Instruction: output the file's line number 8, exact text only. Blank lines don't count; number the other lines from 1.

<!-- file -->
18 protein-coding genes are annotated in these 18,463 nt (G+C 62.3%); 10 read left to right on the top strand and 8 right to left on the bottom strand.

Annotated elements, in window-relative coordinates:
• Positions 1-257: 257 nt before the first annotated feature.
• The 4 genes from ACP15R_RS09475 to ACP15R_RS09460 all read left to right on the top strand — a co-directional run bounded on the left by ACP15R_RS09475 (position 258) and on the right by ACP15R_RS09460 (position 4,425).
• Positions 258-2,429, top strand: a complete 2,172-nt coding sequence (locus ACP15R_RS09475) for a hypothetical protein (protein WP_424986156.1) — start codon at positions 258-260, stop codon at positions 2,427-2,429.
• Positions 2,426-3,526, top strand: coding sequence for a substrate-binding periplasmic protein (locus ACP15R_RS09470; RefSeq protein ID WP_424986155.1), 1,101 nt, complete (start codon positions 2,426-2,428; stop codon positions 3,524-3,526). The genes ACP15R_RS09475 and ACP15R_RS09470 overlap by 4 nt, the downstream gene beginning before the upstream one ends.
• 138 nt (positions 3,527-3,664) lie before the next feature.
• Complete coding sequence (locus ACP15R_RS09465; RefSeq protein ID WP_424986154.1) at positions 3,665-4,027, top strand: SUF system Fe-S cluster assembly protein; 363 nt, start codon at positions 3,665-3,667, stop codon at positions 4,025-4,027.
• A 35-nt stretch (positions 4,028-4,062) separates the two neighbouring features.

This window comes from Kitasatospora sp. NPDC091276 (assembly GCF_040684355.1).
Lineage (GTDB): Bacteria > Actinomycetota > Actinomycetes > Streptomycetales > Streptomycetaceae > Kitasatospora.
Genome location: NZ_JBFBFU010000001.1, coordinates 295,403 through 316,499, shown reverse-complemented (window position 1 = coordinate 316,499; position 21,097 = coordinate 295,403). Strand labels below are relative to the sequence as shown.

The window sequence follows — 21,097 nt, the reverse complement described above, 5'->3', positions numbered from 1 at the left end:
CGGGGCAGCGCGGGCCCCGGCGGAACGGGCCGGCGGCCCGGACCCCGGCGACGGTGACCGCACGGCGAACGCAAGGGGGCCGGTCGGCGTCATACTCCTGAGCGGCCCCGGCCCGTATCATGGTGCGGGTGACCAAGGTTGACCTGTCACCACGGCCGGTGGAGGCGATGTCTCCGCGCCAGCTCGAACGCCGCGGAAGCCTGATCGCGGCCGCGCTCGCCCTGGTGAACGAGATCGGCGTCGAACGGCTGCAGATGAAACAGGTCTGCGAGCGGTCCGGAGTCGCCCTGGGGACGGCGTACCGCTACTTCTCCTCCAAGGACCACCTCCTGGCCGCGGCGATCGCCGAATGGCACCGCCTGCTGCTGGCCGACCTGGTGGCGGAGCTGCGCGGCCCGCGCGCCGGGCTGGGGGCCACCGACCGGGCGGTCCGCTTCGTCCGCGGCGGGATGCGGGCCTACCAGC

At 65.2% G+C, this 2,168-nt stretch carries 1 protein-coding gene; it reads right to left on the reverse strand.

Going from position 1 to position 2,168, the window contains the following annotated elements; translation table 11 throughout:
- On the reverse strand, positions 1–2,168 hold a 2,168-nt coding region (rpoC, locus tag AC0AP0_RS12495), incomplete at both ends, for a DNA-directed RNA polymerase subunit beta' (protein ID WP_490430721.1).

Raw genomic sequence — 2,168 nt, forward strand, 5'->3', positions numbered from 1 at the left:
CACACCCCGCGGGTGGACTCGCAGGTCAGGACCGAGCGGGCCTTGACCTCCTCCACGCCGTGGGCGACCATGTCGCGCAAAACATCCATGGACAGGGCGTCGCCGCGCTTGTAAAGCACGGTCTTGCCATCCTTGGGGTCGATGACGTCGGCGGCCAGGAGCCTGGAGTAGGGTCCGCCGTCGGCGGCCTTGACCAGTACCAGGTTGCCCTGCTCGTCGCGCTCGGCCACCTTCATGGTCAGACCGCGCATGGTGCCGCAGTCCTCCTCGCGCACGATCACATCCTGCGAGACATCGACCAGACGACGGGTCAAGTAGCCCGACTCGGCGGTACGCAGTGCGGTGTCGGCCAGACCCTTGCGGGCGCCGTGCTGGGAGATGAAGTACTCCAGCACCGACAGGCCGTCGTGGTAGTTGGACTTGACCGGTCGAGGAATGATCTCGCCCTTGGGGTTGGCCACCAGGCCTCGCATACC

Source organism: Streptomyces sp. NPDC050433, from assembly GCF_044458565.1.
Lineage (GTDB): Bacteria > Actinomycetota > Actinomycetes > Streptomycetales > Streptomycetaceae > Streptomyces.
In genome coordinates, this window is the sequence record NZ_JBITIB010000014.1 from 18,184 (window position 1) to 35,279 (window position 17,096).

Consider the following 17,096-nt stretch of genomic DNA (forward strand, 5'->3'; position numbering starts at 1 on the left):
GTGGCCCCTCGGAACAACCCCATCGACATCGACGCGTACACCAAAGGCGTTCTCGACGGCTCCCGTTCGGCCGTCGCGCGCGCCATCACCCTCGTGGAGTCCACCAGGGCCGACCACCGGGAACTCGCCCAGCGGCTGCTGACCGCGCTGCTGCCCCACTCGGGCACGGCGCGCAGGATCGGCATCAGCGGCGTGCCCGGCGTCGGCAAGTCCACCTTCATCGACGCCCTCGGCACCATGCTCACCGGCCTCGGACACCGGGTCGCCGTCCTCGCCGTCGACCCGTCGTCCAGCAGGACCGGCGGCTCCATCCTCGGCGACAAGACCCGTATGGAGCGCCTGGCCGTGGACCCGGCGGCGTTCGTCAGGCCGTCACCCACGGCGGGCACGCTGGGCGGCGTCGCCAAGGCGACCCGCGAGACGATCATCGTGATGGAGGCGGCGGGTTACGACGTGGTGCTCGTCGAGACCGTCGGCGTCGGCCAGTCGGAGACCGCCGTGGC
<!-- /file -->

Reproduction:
• Complete coding sequence (locus ACP15R_RS09465; RefSeq protein ID WP_424986154.1) at positions 3,665-4,027, top strand: SUF system Fe-S cluster assembly protein; 363 nt, start codon at positions 3,665-3,667, stop codon at positions 4,025-4,027.